If your brand’s online engagement stats are through the roof, then you should be worried.
An interesting study looking at digital engagement (measured by time spent interacting) and user happiness from Thrive Global and Moment has found a startling negative correlation.
The apps we spend the most time (essentially social media) with are the ones associated with the least happiness (specifically how happy we are with the experience). Whilst the apps we spend the least time with – essentially apps that help us achieve our goals (calendar, navigation…) are the ones associated with happiness. In digital it would seem that short is sweet.
Legitimate caveats about the difference between correlation and causation aside, this finding is surprising since so many marketers (mistakenly) still fetishise ‘engagement’ as a useful digital metric (as Google’s metric guru Avinash Kaushik repeatedly points out “engagement is not a metric, it’s an excuse“).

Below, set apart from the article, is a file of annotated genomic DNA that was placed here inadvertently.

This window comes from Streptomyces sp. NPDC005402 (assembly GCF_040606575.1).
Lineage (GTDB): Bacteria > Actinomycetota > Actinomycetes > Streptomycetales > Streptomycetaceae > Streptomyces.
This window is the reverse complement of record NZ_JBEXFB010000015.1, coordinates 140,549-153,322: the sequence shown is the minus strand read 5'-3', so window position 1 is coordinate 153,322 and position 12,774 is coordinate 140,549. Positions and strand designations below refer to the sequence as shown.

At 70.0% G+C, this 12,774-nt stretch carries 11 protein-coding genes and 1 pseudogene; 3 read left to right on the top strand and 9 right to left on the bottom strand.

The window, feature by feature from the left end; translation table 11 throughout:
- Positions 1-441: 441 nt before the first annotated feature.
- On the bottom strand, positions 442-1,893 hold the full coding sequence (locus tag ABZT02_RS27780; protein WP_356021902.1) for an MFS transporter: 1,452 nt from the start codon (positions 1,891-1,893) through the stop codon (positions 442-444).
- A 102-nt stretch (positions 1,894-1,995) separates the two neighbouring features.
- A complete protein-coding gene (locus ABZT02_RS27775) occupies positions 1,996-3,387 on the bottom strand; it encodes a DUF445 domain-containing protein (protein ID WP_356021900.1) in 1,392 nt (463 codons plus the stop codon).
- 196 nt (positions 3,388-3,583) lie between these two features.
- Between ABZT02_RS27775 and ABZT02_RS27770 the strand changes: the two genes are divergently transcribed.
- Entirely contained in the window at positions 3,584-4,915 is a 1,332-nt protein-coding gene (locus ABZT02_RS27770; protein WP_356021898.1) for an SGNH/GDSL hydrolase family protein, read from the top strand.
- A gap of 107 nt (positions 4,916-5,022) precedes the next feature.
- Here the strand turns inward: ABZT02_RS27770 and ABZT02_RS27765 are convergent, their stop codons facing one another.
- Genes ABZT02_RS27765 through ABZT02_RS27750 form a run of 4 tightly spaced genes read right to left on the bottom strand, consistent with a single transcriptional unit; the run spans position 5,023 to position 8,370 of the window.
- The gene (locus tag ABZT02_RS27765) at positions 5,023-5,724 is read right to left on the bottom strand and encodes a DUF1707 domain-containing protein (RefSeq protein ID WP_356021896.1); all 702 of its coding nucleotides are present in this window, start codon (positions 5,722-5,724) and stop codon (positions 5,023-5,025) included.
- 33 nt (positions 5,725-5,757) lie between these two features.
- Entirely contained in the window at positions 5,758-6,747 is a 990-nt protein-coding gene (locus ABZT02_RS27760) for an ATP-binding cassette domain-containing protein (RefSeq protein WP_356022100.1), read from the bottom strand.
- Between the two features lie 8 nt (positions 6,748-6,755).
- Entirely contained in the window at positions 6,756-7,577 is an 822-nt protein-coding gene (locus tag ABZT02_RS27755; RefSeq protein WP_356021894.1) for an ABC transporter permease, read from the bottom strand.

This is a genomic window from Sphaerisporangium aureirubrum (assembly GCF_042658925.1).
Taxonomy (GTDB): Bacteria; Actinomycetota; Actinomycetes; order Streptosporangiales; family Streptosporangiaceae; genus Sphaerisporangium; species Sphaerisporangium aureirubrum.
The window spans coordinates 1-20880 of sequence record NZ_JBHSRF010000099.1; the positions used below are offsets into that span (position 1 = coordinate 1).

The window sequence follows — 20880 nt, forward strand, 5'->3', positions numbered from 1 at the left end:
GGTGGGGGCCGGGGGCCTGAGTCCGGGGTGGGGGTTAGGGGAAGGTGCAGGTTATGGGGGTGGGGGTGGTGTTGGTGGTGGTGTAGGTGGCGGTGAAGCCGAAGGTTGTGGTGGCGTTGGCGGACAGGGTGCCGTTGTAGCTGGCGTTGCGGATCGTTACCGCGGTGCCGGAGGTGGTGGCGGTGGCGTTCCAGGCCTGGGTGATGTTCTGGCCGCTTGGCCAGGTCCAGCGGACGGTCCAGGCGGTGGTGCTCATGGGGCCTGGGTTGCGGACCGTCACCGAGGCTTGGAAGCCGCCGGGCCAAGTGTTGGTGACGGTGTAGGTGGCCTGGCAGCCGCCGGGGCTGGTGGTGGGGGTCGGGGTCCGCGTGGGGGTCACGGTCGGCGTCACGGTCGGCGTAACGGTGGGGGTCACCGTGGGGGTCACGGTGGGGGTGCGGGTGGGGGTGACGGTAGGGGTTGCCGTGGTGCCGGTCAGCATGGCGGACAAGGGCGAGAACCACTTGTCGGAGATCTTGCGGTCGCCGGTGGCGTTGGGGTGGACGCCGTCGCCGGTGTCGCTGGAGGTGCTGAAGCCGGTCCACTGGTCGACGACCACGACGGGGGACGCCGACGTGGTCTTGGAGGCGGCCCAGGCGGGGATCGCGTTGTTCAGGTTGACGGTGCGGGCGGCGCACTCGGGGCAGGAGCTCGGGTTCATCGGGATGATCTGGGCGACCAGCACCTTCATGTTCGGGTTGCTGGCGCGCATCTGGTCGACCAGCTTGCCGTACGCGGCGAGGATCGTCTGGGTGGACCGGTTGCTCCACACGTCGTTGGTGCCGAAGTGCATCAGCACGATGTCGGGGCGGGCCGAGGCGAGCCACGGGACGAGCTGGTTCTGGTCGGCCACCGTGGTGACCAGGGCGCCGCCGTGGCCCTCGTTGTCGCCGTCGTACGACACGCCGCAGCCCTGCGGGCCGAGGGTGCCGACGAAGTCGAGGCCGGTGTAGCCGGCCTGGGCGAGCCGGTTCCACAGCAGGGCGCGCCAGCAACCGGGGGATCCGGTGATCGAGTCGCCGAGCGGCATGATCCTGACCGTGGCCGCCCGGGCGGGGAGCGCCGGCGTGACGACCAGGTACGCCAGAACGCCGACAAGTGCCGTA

But when you look at the evidence that consumers feel time spent in social media leaves a bad feeling of time wasted, it begins to make sense. Add in the insight that our emotional reaction is linked to goal achievement (the job to be done), it becomes clear that digital experiences that are time-bandits are bad for the brand and bad for the user.
A human life is just 2.5 billion heartbeats long. We owe it to people to design fast and effortless experiences that help us make the most of these heartbeats.
Engagement sucks. Short is sweet.